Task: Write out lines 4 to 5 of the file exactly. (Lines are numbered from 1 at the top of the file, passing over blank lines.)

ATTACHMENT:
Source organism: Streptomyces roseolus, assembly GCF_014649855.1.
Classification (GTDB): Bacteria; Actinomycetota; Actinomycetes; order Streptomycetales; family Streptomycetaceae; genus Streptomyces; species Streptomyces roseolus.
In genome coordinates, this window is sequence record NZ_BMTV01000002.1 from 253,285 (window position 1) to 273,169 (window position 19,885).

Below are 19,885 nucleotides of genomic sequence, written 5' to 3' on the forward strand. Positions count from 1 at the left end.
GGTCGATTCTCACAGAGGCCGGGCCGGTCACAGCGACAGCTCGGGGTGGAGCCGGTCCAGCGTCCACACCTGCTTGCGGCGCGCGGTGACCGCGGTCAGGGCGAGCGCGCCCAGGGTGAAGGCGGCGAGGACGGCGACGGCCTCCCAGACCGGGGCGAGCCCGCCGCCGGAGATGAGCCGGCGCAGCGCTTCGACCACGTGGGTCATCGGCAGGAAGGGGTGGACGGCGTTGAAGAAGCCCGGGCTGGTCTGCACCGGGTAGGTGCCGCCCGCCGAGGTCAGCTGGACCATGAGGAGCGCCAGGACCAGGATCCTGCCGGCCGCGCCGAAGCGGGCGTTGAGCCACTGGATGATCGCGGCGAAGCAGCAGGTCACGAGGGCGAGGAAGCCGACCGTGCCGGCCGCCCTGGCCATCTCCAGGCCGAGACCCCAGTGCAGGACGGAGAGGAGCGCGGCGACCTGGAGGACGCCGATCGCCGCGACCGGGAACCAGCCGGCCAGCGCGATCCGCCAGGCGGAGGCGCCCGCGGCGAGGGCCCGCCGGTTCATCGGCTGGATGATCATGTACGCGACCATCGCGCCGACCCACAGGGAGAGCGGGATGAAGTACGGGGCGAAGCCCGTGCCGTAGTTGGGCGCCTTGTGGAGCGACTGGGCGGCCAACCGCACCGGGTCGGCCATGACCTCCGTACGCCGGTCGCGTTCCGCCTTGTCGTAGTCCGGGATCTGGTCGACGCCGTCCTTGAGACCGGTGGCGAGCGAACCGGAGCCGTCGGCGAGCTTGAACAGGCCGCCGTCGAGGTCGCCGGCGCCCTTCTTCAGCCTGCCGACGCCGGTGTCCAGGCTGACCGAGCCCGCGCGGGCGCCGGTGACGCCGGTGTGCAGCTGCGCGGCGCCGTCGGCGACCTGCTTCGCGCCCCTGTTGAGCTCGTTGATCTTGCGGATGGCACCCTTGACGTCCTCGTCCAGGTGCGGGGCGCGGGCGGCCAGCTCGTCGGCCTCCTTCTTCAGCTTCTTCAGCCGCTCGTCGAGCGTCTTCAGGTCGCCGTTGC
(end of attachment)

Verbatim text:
Below are 19,885 nucleotides of genomic sequence, written 5' to 3' on the forward strand. Positions count from 1 at the left end.
GGTCGATTCTCACAGAGGCCGGGCCGGTCACAGCGACAGCTCGGGGTGGAGCCGGTCCAGCGTCCACACCTGCTTGCGGCGCGCGGTGACCGCGGTCAGGGCGAGCGCGCCCAGGGTGAAGGCGGCGAGGACGGCGACGGCCTCCCAGACCGGGGCGAGCCCGCCGCCGGAGATGAGCCGGCGCAGCGCTTCGACCACGTGGGTCATCGGCAGGAAGGGGTGGACGGCGTTGAAGAAGCCCGGGCTGGTCTGCACCGGGTAGGTGCCGCCCGCCGAGGTCAGCTGGACCATGAGGAGCGCCAGGACCAGGATCCTGCCGGCCGCGCCGAAGCGGGCGTTGAGCCACTGGATGATCGCGGCGAAGCAGCAGGTCACGAGGGCGAGGAAGCCGACCGTGCCGGCCGCCCTGGCCATCTCCAGGCCGAGACCCCAGTGCAGGACGGAGAGGAGCGCGGCGACCTGGAGGACGCCGATCGCCGCGACCGGGAACCAGCCGGCCAGCGCGATCCGCCAGGCGGAGGCGCCCGCGGCGAGGGCCCGCCGGTTCATCGGCTGGATGATCATGTACGCGACCATCGCGCCGACCCACAGGGAGAGCGGGATGAAGTACGGGGCGAAGCCCGTGCCGTAGTTGGGCGCCTTGTGGAGCGACTGGGCGGCCAACCGCACCGGGTCGGCCATGACCTCCGTACGCCGGTCGCGTTCCGCCTTGTCGTAGTCCGGGATCTGGTCGACGCCGTCCTTGAGACCGGTGGCGAGCGAACCGGAGCCGTCGGCGAGCTTGAACAGGCCGCCGTCGAGGTCGCCGGCGCCCTTCTTCAGCCTGCCGACGCCGGTGTCCAGGCTGACCGAGCCCGCGCGGGCGCCGGTGACGCCGGTGTGCAGCTGCGCGGCGCCGTCGGCGACCTGCTTCGCGCCCCTGTTGAGCTCGTTGATCTTGCGGATGGCACCCTTGACGTCCTCGTCCAGGTGCGGGGCGCGGGCGGCCAGCTCGTCGGCCTCCTTCTTCAGCTTCTTCAGCCGCTCGTCGAGCGTCTTCAGGTCGCCGTTGC